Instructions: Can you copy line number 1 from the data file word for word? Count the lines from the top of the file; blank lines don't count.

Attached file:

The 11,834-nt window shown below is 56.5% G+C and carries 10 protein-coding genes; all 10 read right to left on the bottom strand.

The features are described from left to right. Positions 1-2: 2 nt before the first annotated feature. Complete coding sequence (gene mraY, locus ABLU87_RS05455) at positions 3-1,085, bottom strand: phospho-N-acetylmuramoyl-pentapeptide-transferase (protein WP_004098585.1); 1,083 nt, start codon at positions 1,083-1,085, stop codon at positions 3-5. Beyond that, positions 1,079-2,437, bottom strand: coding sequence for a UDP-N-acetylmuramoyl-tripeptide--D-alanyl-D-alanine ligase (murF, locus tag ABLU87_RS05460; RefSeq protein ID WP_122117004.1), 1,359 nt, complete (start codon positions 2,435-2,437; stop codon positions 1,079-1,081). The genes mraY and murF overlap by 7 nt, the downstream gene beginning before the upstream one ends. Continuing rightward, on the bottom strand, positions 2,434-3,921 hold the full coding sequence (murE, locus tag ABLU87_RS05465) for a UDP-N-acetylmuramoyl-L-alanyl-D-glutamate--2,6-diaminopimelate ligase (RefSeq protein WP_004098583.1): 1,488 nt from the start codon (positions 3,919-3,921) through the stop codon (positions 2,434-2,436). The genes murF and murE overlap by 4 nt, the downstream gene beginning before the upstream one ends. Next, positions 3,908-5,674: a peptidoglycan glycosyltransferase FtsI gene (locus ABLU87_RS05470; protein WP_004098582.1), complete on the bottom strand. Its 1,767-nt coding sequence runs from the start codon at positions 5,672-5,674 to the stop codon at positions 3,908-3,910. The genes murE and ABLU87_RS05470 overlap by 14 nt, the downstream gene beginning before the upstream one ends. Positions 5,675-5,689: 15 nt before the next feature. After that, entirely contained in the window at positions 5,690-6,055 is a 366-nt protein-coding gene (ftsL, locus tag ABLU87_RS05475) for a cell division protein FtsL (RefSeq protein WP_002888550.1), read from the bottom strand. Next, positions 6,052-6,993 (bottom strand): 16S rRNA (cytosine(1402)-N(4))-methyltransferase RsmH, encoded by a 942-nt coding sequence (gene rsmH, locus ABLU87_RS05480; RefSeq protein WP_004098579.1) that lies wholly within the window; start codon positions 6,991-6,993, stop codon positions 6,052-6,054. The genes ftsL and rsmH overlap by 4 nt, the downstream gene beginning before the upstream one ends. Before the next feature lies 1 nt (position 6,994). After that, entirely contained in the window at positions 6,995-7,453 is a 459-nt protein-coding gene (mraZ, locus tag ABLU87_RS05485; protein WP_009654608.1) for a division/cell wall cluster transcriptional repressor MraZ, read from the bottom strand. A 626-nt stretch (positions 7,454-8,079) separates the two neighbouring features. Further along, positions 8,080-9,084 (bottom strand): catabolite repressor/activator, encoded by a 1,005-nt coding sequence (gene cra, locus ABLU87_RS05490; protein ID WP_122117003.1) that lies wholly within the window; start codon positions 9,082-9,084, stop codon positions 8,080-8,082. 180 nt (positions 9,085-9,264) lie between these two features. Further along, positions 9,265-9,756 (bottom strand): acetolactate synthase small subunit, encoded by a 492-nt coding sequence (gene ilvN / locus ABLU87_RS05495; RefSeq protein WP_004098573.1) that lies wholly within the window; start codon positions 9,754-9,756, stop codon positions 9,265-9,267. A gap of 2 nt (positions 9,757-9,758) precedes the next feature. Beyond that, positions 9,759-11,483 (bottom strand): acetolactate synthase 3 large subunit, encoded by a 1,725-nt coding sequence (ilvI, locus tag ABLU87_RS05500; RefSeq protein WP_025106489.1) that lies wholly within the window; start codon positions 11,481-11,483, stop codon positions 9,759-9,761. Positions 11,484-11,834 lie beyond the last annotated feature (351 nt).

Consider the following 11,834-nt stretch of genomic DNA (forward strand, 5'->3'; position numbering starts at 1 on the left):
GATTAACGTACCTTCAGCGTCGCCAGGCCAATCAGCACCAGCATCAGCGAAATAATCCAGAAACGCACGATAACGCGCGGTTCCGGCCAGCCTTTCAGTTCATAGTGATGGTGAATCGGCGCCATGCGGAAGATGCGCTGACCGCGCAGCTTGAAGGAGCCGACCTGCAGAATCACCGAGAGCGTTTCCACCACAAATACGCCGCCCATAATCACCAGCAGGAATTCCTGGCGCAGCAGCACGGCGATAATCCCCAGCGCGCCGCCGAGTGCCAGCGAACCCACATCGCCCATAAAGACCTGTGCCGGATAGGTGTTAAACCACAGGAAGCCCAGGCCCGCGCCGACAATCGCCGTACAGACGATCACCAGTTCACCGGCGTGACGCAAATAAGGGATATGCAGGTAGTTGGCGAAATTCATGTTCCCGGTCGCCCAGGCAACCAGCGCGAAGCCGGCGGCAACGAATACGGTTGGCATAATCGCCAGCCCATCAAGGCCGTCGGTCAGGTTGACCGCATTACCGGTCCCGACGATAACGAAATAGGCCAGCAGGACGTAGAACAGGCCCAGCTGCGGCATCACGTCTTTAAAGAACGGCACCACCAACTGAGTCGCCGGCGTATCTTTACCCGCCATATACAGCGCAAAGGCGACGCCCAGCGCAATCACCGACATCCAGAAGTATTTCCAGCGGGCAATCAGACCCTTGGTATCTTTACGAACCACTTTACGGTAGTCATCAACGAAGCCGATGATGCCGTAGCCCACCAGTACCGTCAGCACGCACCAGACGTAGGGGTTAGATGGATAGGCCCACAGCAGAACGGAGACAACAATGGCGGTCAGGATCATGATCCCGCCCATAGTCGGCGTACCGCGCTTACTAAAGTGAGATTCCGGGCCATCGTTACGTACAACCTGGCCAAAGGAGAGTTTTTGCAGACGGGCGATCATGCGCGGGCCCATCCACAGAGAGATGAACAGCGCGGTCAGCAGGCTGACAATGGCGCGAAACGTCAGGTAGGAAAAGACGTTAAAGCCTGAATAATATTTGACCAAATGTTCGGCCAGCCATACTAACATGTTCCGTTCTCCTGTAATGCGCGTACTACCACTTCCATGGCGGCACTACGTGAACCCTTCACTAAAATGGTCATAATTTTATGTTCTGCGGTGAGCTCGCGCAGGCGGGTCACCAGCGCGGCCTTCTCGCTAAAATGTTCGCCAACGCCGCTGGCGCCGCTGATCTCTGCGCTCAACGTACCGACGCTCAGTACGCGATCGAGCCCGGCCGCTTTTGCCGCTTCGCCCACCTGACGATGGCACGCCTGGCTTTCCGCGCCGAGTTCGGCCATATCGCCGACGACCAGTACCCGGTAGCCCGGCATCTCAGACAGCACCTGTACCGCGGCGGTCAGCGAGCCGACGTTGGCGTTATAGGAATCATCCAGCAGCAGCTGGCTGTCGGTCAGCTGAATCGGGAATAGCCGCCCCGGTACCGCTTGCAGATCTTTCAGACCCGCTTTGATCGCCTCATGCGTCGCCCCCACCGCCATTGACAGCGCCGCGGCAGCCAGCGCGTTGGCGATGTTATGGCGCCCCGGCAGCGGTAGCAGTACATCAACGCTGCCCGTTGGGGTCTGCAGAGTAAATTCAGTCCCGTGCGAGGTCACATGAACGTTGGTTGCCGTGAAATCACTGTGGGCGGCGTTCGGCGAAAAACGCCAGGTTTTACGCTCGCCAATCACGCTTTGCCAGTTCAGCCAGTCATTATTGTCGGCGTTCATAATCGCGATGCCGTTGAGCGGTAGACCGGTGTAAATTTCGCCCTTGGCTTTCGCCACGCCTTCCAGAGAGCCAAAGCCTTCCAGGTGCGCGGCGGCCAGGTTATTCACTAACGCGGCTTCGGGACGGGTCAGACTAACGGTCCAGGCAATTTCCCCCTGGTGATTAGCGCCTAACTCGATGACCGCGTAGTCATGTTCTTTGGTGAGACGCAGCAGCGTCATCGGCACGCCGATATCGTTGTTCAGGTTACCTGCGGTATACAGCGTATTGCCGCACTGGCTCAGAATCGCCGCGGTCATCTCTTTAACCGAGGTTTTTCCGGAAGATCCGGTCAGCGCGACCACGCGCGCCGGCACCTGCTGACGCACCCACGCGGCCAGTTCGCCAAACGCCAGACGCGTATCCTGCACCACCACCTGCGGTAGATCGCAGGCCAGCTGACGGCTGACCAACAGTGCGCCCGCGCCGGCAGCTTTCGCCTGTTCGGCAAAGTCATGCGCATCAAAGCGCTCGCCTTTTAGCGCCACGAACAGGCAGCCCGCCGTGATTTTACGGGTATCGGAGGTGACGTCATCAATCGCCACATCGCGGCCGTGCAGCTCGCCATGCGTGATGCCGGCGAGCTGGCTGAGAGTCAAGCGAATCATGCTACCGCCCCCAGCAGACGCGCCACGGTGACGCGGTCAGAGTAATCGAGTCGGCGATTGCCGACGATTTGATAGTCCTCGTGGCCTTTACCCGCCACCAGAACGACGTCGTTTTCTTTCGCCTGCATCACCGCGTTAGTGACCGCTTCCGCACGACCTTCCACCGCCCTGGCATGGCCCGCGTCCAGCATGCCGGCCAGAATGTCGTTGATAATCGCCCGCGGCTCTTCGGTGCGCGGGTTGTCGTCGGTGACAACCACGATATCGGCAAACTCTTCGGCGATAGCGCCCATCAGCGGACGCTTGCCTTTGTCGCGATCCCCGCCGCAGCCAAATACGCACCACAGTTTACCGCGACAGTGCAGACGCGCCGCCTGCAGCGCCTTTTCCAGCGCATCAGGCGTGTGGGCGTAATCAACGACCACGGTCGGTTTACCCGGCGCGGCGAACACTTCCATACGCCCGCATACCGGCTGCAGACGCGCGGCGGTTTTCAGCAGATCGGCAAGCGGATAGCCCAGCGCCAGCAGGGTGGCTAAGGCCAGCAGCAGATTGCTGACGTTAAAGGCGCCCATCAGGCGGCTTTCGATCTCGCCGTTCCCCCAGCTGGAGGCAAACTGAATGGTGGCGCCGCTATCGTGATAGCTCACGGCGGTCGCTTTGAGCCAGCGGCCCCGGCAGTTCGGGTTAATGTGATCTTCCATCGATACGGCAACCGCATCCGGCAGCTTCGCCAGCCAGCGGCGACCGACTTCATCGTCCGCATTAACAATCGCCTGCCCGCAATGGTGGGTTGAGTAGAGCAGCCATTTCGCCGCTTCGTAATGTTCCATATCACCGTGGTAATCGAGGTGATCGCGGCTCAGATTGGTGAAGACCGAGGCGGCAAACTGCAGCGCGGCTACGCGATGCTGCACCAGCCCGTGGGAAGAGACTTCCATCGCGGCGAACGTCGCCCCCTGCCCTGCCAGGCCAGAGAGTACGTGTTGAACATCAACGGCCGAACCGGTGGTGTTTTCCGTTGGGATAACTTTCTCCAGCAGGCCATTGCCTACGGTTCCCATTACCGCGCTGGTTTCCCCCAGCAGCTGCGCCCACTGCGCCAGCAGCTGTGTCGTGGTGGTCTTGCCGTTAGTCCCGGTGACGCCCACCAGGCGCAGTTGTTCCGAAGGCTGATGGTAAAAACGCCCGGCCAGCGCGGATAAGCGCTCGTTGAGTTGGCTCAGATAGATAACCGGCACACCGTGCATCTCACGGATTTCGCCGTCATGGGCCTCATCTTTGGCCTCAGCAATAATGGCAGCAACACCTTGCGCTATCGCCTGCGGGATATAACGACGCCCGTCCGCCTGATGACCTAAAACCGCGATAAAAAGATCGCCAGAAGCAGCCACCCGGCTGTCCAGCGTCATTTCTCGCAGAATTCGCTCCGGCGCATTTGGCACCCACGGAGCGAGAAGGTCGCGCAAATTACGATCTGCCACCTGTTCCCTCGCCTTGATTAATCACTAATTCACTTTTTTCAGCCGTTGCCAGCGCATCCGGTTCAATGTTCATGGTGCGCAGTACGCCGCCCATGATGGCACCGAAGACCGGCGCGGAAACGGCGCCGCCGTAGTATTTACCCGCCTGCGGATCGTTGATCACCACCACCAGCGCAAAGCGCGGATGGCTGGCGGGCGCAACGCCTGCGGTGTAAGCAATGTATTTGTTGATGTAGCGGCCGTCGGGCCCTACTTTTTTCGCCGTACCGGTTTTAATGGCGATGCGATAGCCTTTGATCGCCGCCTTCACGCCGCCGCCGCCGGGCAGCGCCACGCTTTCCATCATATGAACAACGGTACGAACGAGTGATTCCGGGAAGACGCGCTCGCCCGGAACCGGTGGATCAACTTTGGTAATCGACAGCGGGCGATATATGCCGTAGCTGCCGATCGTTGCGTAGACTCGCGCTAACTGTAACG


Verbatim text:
The 11,834-nt window shown below is 56.5% G+C and carries 10 protein-coding genes; all 10 read right to left on the bottom strand.